Just Let It Go … Get Over It

By Anthony Iannarino – July 8, 2019

 There are 7.7 billion people on Earth. All of these people – every single one of them – have beliefs that conflict with yours. All of them. Recognize you have different beliefs and opinions and preferences from everyone else, even people with whom you have many shared beliefs. Recognize that they have the same right to hold beliefs that conflict with yours, as well as the right to express them. There’s no harm to you when other people express their opinions. It’s only when one wishes to impose their beliefs on others should someone take offense, or, in the worst of cases, outrage. Try not to be offended by ideas expressed by others that don’t conform with your own.

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Retirement in America: Hour By Hour

Cropped portrait of a group of quirky senior friends messing around outdoorsBy Glenn Ruffenach – The Wall Street Journal

 According to the Pew Research Center, which analyzed retirement habits, Americans age 60+ sleep just over 8½ hours a day. About seven hours are spent on leisure: three hours on chores and errands; a little more than one hour on eating; about one hour on personal activities, such as grooming and health care; and just under an hour on unpaid caregiving and volunteering. Men age 60+ spend two hours a day on paid work; women age 60+ spend one hour and 12 minutes.

Retirees, according to a Texas Tech study, spend 34 minutes a day on “food and drink preparation,” compared with just 17 minutes for full-time workers. Translation: retirees are more likely to eat in than dine out or buy prepared foods, and are saving money in the process.

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Retirement Health Care Costs Can Surprise

By Katie Brockman – MotleyFool  

Health insurance in retirement is widely misunderstood, which can be an expensive problem: 72% of adults over 50 admit they don’t fully understand how Medicare works, the Nationwide Retirement Institute found, and more than half believe that coverage is free. The average retiree spends around $4,300 per year on out-of-pocket health care costs, according to the Center for Retirement Research at Boston College, and that doesn’t include long-term care. Medicare will help cover costs, but coverage is far from free, and there’re still out-of-pocket expenses. Also, routine care – such as dental and vision care – isn’t typically covered under Original Medicare, so beneficiaries must foot the bill for those costs.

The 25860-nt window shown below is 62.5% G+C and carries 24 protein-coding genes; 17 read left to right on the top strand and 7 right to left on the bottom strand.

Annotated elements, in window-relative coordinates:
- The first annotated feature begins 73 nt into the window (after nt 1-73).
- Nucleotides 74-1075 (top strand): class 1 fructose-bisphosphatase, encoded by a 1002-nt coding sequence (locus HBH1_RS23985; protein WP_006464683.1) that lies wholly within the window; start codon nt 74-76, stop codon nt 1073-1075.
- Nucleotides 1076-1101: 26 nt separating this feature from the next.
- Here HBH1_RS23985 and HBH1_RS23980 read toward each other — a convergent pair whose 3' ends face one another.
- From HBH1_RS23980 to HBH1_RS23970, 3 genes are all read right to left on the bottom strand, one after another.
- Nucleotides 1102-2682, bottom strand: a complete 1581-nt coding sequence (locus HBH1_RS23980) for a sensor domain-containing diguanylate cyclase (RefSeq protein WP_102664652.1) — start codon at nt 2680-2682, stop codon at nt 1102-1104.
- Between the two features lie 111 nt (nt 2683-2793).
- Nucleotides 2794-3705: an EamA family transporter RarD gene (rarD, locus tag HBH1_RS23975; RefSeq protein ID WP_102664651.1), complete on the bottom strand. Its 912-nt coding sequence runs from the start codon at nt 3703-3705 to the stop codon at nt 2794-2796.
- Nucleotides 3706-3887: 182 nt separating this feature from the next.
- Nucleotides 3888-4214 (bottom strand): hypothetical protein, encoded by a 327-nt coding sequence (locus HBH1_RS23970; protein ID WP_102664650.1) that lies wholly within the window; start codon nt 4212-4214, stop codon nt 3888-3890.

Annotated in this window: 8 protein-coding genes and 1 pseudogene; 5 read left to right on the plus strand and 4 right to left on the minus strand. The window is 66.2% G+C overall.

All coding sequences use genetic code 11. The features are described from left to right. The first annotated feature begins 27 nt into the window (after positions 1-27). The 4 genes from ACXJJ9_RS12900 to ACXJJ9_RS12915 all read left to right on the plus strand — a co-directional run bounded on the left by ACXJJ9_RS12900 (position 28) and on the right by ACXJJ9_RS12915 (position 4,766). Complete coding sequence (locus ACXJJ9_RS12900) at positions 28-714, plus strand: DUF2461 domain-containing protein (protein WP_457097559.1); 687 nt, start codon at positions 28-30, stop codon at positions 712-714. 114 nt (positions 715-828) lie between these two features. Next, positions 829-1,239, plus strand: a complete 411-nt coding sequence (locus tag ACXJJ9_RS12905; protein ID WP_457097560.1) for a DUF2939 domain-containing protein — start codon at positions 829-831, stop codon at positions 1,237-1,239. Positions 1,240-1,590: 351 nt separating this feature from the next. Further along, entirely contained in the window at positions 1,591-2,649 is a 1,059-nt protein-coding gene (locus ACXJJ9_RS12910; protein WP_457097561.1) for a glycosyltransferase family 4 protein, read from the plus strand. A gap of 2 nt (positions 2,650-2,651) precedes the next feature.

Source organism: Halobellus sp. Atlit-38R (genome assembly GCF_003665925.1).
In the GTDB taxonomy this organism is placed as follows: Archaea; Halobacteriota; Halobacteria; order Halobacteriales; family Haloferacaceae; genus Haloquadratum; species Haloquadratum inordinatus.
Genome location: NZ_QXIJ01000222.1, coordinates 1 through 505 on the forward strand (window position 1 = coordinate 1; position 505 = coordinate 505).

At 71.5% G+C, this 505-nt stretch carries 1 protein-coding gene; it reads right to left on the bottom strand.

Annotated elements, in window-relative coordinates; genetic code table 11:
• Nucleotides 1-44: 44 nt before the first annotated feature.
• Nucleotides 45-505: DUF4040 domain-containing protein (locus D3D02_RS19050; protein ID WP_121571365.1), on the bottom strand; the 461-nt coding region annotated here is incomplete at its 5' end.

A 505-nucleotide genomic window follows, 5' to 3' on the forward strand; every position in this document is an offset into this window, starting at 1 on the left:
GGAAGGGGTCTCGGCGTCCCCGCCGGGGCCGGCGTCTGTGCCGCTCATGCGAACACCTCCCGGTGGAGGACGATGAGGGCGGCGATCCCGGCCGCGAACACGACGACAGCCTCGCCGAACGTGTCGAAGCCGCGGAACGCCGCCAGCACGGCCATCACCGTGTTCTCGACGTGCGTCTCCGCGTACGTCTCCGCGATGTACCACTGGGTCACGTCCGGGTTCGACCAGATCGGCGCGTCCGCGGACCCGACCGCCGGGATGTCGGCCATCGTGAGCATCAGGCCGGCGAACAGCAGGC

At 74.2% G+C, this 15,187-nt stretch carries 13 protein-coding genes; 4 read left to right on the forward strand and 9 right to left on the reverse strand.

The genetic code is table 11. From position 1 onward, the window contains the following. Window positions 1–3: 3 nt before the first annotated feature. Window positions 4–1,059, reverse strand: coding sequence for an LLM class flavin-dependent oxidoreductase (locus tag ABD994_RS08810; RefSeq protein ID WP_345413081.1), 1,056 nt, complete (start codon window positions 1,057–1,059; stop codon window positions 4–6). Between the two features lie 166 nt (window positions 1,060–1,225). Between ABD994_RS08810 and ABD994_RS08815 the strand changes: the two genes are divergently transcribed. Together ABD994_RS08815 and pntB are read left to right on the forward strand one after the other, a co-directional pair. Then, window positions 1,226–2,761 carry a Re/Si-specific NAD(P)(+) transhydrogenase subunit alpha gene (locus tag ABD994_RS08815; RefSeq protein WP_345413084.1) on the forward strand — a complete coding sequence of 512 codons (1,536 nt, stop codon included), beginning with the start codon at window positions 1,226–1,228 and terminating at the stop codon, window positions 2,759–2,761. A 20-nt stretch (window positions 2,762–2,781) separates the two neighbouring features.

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Make Your Job More Than a Job

One of the reasons you may not be generating the results you want is because you’re treating your job as if it’s a job. When you treat your job like it’s something you have to do instead of something like to do, your results are never going to be what they might be. When you treat your work like it’s your job, you tend to do less than you’re capable of. When you treat your work like it’s your work, the sense of empowerment frees you to do something special, making even the most tedious and uninteresting tasks something more than they would have been without you. Empowerment isn’t something someone provides you, empowerment is something you take for yourself. Empower yourself; learn to enjoy working.

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Make That Call … Now Make the Next One

By Anthony Iannarino

 No one defaults to prospecting. What that means is that when agents and marketers have time between calls or meetings, they don’t automatically pick up the phone and start prospecting. But you should. All the time. All day long. Every day. Because if you do, the appointments will come. After you make a call, it’s back to prospecting: make another call. Lots of people may be more successful marketers of more connected agents than you. But if you work yourself to the point where no one makes more calls than you, that will change. Prospecting should be your default. Pick up the telephone.

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